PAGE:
Thursday, 1 May 2014

Jose and Pep meet match

Samuel Eto'o and Fernando Torres: Show disappointmentDavid Atana looks at the mistakes Chelsea chief Jose Mourinho and Bayern Munich boss Pep Guardiola made in the Champions League semi-finals.
David Connolly has played and scored in every division in England, as well as in the Eredivisie for Feyenoord and internationally for the Republic of Ireland. He has got the highest possible UEFA coaching licence and is still playing in  League Two for Oxford, on loan from Portsmouth.
Every Thursday, David will provide an insight into life as a footballer throughout the leagues in his exclusive column for Sportmasta.
Pochettino is United class: Last week, David mentioned Mauricio Pochettino as a potential future Manchester United manager and also hailed Roberto Martinez's approach to training.
Jose plays to strengths: David defended Jose Mourinho's style of play at Chelsea and also had praise for Liverpool, Crystal Palace and Wolves.
Van Gaal a great coach: David put Chris Hughton's sacking down to the form of Norwich's strikers and claimed Louis van Gaal would improve Tottenham's players.
Wembley cash misspent: David suggested the FA misspent when building Wembley and also discussed the stadium situations at Spurs, West Ham and Manchester United.
United and Arsenal problem: David argued that both Manchester United and Arsenal suffer from having too many similar players - and said David Moyes has bought badly.
Rodgers outfoxed Moyes: David credited Brendan Rodgers for Liverpool's win at Manchester United and named the Northern Irishman as his Manager of the Year.
Jose got it wrong against Atletico
wrote a few weeks ago that Jose Mourinho would have rather Chelsea were drawn against Bayern Munich than Atletico Madrid in the Champions League semi-finals - and so it proved.
Atletico are a great team rather than a team of great players - the whole is greater than the sum of its parts - and that is what made them such a difficult opponent.
Mourinho would have found it easier to come up with a strategy to face Bayern, knowing they play a possession-based game with a high line, or Real, whose athleticism and pace Chelsea could have countered by playing deep.
Atletico are arguably not as strong as either of those teams on paper but they seem to be able to play both styles equally as well. That's why I always thought this would be a difficult tie for Chelsea.
A 0-0 draw in the away leg put them in a good position but it seemed like Mourinho put all his eggs in one basket not to concede. Once they did, it was hard for Mourinho to change the shape with so many defensive-minded players on the pitch.
The selection of Cesar Azpilicueta at right midfield in particular seemed strange once Atletico had scored so it was no surprise to see him moved back to left-back once Samuel Eto'o came on, but even once Chelsea switched to a 4-4-2 I felt Eden Hazard was wasted on the left.
I thought Mourinho would use him centrally after seeing how isolated Fernando Torres became during the first leg; Hazard is so dangerous when he gets into pockets off the frontman, but it didn't happen enough. Instead, he was forced out wide onto his left foot a lot, often faced with two defenders, and his crosses were usually cut out.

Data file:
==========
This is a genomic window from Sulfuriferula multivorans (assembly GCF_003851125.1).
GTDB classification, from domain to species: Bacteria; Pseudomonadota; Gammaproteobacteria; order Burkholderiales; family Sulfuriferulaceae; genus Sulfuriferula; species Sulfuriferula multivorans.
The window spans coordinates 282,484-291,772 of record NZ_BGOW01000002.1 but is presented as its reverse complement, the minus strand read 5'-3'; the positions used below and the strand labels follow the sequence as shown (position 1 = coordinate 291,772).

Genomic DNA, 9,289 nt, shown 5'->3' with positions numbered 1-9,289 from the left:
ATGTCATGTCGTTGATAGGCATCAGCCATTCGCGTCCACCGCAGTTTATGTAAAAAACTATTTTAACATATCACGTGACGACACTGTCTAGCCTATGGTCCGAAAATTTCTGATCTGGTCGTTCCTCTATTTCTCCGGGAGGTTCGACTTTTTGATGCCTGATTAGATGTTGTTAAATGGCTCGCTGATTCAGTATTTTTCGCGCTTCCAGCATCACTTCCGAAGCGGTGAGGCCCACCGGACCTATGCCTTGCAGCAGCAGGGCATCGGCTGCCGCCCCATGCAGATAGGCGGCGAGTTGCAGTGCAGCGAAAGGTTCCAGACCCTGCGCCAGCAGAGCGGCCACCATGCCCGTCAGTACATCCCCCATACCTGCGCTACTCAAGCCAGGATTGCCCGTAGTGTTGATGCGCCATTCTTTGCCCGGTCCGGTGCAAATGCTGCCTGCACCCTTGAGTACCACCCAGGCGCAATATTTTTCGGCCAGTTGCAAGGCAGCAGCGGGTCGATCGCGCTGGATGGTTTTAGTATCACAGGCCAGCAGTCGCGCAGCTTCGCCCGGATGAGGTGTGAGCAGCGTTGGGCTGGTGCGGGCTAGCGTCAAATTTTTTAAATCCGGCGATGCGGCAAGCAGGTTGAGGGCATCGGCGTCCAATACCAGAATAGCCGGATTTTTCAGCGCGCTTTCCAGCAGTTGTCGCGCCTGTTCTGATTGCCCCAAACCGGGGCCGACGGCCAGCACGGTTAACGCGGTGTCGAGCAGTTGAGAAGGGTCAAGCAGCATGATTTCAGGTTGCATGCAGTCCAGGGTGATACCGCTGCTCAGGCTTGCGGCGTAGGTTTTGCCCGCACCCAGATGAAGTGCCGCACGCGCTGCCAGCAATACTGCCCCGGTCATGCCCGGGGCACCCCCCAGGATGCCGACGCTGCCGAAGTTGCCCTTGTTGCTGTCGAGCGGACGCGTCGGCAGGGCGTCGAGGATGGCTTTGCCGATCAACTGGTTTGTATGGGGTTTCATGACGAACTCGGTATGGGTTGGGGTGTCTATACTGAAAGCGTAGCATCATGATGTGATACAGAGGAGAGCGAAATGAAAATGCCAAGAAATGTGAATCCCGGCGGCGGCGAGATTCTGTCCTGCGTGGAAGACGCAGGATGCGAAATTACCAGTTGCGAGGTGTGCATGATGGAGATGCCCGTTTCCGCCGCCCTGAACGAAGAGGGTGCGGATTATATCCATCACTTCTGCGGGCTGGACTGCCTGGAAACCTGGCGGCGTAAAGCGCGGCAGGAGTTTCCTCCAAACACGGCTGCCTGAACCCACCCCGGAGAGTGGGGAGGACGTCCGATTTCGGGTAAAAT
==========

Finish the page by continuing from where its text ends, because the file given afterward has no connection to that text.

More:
I also felt Chelsea played too many long, diagonal balls up to Torres, who was actually terrific in possession. Once you have two strikers on the pitch you don't want your holding midfielder shooting from distance; Chelsea needed to get the ball into the feet of Torres and Eto'o in and around the penalty box otherwise there was no point in having them on the pitch.
In fairness, Frank Lampard was a big loss as Chelsea needed someone that could switch the play quickly but if Mourinho was able to play the game again I wonder whether he would have started Andre Schurrle over Ashley Cole or David Luiz.
Alternatively, perhaps he could have used three centre-halves and five in midfield as Juventus do to gain dominance, with two up front from the start. That would have given them an extra man going forward.
It's a risky formation and wouldn't work against the likes of Liverpool, against whom Mourinho got his defensive shape spot on with a tight back four, but Atletico do not have quite as much firepower as Brendan Rodgers' side.
Going forward, I wonder if Chelsea need a win again whether they might consider sacrificing a defender to go at opponents, particularly those who only play with one up front.
It's fantasy football, of course, but I am no different to any other fan in that I like to think about how teams could play. In a 3-5-2, Lampard could sit and pull the strings with Willian and Hazard ahead of him - and possibly Diego Costa as one of the two strikers next season.
The only concern would be Chelsea's lack of left-sided players unless Ashley Cole was given licence to attack - after he was withdrawn on Wednesday night, Chelsea were no longer to get down the outside and had to channel all of their play centrally, which played into Atletico's hands.
It's not all doom and gloom, though, as Chelsea's young players really impressed me in the first leg of the FA Youth Cup final earlier this week. They were just edged out in a cracking match against Fulham, who were outstanding, but there was plenty of talent on show on both teams. I look forward to seeing how these young men get on in their careers.
Real preparation paid off
A Real Madrid versus Atletico Madrid final will be a wonderful event, much like the Bayern Munich v Borussia Dortmund final last season with one country providing both teams, and a traditional powerhouse taking on an underdog punching above their weight.